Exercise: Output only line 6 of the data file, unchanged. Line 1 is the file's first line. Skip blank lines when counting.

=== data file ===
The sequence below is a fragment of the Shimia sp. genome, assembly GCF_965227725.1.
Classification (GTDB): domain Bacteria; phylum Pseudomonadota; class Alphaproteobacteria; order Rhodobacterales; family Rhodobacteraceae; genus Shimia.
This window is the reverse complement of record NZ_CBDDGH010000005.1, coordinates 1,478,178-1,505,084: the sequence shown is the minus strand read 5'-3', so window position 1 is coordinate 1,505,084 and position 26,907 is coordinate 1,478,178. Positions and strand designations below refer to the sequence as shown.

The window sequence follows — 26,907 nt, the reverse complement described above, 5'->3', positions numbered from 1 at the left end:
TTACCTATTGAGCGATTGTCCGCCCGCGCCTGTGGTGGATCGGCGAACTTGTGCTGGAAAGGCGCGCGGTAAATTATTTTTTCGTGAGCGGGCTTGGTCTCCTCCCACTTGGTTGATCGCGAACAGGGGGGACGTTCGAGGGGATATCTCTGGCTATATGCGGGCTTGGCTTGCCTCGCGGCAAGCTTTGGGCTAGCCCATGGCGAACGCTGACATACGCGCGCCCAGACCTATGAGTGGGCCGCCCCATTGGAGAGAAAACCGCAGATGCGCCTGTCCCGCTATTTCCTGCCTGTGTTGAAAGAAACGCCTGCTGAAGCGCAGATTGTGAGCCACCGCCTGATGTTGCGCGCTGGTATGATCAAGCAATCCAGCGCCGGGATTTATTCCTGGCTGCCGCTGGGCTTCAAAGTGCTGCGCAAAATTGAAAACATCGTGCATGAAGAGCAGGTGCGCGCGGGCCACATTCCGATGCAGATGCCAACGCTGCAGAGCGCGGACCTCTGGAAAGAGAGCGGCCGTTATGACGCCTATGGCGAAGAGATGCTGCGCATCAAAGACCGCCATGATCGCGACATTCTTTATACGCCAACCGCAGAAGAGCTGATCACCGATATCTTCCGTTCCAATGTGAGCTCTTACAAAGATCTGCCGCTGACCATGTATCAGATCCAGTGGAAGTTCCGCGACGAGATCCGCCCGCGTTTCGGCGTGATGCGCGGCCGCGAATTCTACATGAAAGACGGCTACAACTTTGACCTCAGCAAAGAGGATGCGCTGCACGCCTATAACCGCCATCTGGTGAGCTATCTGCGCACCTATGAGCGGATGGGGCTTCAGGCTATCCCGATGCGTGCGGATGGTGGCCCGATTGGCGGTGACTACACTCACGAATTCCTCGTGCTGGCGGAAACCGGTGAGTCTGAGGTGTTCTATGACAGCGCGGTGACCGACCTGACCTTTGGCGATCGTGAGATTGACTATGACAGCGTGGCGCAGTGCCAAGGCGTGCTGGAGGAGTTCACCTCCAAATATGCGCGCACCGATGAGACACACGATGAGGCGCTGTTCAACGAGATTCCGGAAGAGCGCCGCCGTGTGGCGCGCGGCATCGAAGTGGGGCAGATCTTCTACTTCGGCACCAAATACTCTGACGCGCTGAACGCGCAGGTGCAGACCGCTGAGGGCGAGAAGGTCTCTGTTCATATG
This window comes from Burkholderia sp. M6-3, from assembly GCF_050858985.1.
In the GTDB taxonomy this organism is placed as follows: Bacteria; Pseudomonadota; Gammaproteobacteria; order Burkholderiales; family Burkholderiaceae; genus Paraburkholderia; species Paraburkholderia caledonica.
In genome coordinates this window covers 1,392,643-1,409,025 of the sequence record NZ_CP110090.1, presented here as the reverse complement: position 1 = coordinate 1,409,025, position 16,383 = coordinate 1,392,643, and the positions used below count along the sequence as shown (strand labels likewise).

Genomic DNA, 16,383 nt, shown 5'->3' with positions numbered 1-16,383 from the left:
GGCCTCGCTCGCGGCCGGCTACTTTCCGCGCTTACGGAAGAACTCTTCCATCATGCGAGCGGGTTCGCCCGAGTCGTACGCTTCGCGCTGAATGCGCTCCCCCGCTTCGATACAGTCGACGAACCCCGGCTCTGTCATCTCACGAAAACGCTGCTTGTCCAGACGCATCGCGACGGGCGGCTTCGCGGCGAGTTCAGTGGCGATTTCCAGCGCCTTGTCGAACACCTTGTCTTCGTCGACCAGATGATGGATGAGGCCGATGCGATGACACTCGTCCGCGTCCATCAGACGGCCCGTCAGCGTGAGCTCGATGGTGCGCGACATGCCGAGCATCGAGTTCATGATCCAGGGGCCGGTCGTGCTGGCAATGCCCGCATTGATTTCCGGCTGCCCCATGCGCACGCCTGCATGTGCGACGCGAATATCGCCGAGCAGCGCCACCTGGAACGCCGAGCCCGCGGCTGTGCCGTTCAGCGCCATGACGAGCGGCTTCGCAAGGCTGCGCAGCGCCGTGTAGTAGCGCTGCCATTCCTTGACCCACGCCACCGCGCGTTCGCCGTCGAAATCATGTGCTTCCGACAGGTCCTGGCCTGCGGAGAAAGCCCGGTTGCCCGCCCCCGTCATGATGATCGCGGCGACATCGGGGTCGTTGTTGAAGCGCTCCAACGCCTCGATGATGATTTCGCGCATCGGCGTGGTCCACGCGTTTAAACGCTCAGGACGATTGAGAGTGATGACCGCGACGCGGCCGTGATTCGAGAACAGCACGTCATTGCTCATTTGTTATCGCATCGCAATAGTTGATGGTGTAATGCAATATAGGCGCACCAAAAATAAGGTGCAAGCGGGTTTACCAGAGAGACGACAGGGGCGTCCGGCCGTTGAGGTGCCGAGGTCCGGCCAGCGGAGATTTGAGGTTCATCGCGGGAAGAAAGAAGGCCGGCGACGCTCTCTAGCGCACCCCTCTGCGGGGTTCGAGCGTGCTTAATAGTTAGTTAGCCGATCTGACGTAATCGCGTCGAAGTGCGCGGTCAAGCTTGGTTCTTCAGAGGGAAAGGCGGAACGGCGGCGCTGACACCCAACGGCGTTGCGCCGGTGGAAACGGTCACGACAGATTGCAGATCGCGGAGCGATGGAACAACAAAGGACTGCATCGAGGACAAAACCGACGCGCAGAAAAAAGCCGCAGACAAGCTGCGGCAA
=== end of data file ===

This window comes from Burkholderia sp. M6-3, from assembly GCF_050858985.1.